Bed Wettin’ Bad Boys– Ready For Boredom
Thu 24th Jan, 2013 in Music Reviews
The debut album from Sydney’s Bed Wettin’ Bad Boys is an unexpectedly assured release, writes MAX EASTON.
It’s not enough to settle on their name, their blatantly obvious influences or their divisive history as an introduction to Sydney four-piece The Bed Wettin’ Bad Boys. While they give off the impression of insipidity by title, rip-off merchants by nature and drunken brats from a distance, their debut album is an unexpectedly assured release. It’s hard to imagine anyone sounding like this again this year, Australian or otherwise, and while it can sound like it was released 20 years too late, it marks an unashamed revival that if anything, is ahead of the curve.
On Ready For Boredom, The Bed Wettin’ Bad Boys reclaim classic rock from FM radio, and with all its overzealous scope, drag it from the arenas to the front bars of inner-suburban pubs. In doing so, they manage to boil it down to a level that feels within the reach of anyone with the time and inclination, which is exactly what the great subversive underground acts did in the past. It’s no surprise that the sounds of the Bed Wettin’ Bad Boys fall so closely in line with acts of that ilk then, trading on the self-mockery and juvenile excess of acts like The Replacements. But there’s more to it than homage to ’80s underground rock, there are similarities not just to The Replacements and their influences, but to the very acts those bands were rebelling against. The Bad Boys do everything unashamedly, and if the scene that surrounds them once turned their noses up at KISS, Creedence, Cheap Trick or Thin Lizzy, they might at least see the merit of the Bad Boys’ interpretation.
Unlike rock‘n’roll’s reliance on mining the fields of youthful rebellion, the Bad Boys stick to an honest take on newly found adulthood – from developing emotions to growing careers, with music as a post-5pm distraction. You’re not being told to kick against society; you’re being reminded that it’s OK to feel ready to settle down, even if that’s not on the cards yet. “Give me something that I can lose,” Nic Warnock shouts on ‘Devotion’, one of a number of his yearning lines about wanting to gain something foreign, even if that’s just so he can fuck it up. “Feelin’ guilt for not feeling guilty,” he sings later on ‘Have You Ever’. “I just want to live a stress free life,” he spits on ‘Bite My Tongue’. He’s either making an attempt to come to grips with his own persona, yearning to discover a new one, or desperately hoping for mid-20’s turmoil to settle down so that he can too.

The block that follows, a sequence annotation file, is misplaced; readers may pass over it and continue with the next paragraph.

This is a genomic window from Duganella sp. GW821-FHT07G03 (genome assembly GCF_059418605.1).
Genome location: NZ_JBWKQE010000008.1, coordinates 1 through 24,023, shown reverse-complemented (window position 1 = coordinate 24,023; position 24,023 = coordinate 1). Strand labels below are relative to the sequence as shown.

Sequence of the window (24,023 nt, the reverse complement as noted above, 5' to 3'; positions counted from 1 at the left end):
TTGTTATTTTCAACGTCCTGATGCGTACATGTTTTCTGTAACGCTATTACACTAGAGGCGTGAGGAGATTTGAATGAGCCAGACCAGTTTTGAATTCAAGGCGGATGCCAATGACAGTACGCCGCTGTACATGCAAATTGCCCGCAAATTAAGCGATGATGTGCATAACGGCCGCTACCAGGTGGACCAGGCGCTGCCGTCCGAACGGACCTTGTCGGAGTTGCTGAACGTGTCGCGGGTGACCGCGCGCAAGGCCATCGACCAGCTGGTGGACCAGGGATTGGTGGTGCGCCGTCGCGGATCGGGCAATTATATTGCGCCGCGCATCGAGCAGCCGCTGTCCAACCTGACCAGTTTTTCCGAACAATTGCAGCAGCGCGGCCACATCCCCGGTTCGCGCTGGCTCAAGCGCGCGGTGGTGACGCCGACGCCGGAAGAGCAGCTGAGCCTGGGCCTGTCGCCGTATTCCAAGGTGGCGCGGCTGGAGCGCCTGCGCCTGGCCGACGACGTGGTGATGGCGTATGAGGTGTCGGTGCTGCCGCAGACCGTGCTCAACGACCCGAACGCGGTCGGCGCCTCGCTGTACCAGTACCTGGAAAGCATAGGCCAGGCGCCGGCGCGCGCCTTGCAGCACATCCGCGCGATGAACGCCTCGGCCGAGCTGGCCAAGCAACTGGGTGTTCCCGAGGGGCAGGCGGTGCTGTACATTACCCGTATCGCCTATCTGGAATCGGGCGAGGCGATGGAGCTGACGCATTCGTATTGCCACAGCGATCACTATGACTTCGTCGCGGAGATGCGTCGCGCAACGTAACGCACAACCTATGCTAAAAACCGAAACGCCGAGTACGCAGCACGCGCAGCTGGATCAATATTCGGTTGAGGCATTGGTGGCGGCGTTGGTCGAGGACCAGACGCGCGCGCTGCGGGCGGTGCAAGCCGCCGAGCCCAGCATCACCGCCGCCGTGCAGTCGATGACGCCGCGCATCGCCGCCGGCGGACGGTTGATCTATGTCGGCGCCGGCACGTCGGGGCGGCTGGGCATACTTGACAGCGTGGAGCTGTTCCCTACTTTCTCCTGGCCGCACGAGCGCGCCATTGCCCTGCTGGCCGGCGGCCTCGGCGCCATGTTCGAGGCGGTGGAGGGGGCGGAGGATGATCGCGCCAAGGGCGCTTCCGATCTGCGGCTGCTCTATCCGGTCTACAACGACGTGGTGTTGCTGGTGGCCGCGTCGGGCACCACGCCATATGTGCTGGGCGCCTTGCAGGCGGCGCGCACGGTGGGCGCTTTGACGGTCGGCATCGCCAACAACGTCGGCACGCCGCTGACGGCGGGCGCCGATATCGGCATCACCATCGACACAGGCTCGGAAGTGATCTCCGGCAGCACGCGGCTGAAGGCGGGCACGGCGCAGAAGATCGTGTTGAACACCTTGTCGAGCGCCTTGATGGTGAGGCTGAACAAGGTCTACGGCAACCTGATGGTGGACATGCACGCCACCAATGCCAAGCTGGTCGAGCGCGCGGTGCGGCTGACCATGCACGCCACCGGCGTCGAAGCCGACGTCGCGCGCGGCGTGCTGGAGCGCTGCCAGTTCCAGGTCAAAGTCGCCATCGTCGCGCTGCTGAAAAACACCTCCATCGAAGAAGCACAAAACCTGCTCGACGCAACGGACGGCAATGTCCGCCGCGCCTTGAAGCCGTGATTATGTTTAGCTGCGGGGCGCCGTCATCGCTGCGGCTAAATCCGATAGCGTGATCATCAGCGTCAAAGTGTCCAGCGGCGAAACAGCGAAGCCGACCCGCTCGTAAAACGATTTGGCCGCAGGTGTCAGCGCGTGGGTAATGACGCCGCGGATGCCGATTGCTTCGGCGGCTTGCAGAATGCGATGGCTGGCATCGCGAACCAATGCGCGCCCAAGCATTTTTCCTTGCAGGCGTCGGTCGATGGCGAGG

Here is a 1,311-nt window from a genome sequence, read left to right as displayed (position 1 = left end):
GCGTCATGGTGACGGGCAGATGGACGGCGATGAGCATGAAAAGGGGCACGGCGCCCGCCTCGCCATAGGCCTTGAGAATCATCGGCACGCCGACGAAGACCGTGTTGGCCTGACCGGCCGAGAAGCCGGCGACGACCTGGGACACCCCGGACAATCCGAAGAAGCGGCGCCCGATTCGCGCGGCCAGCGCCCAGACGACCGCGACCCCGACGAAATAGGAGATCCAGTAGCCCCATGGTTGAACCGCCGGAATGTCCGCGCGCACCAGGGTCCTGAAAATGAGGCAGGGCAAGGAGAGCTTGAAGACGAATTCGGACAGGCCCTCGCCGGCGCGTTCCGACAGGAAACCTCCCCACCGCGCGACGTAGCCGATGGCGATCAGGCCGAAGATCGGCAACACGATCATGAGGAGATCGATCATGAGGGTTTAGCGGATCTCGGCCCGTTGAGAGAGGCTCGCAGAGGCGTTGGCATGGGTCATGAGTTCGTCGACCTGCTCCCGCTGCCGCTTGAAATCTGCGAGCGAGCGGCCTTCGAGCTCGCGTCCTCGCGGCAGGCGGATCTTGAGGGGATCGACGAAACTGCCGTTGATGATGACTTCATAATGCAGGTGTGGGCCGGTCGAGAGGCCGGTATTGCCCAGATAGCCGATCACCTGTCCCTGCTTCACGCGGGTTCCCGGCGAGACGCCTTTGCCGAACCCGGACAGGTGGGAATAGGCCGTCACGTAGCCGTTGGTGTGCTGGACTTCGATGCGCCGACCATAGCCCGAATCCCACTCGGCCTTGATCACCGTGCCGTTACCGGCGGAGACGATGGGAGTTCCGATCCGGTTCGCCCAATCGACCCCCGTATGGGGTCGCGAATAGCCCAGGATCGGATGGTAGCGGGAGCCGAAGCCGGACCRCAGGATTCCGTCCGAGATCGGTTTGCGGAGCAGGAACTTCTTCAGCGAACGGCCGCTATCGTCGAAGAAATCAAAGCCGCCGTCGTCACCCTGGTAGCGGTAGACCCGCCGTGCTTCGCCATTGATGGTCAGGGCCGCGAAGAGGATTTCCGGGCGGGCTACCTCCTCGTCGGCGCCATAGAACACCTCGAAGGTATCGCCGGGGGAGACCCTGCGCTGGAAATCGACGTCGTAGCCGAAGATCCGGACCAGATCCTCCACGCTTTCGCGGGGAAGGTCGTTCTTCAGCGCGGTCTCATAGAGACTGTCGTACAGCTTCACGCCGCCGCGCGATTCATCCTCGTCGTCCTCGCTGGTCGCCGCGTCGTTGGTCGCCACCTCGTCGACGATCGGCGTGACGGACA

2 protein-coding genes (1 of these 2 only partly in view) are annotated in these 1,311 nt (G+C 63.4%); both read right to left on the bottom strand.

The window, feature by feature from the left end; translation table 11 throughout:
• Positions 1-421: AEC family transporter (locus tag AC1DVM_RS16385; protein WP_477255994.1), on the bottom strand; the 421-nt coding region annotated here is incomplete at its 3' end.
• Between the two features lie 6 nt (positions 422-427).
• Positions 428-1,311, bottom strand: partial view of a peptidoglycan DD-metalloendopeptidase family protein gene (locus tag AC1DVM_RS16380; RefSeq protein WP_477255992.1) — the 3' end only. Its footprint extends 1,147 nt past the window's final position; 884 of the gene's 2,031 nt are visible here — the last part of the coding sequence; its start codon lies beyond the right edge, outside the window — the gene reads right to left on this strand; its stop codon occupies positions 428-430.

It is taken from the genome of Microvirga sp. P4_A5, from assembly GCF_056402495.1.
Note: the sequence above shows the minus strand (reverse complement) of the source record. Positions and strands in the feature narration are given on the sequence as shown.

“Together, the band speaks with one, tragic and unsettled voice.”
When Joe Sukit (who also plays in Royal Headache) takes the mic, his feelings are more tangible, but no less complicated. On ‘Any Day Now’, he’s struggling to aim up to other people’s unspoken expectations before wondering why he can’t rely on them when he goes his own way. (“When your girlfriend hates your guts and makes you feel this way/When you’ve tried so many times you’ve got nothing left to say.”) Meanwhile, Ben Warnock’s sole track ‘Wait and See’ is a frustrated wait for clarity, testing the limit of patience as he too waits for things to settle down. Together, the band speaks with one, tragic and unsettled voice, delivering their feelings directly from a singular point that lies directly between the four of them.
Even their press release makes mention of their commitment to the concept of a “band as gang” philosophy, and it’s a prevalent idea on record. You can’t split the two guitars, or who played them, and you can barely split the three vocals. Their songs all feel like they come from the same place because all their feelings are overlapping. They take to task simple day-to-day shit – biting tongues, being alone, letting people down – and to that end, it feels honest and direct, because it’s done without pretension. It’s through this veil of cocksure rock ‘n’ roll that they get away with shedding their emotional cores. In the same way that they reclaim big riffs and vacuous solos from the arena, they take back soul-searching from the serious songwriter and place it in the hands of a boozed up gang of four.
This is a record that doesn’t pretend to be unique, or attempt to reach some kind of unobtainable next step of musical evolution. It will never be heralded as the return of rock ‘n’ roll like The Vines somehow managed to dupe the press into believing 10 years ago, but Ready For Boredom is one of this country’s purest doses of the stuff for quite some time.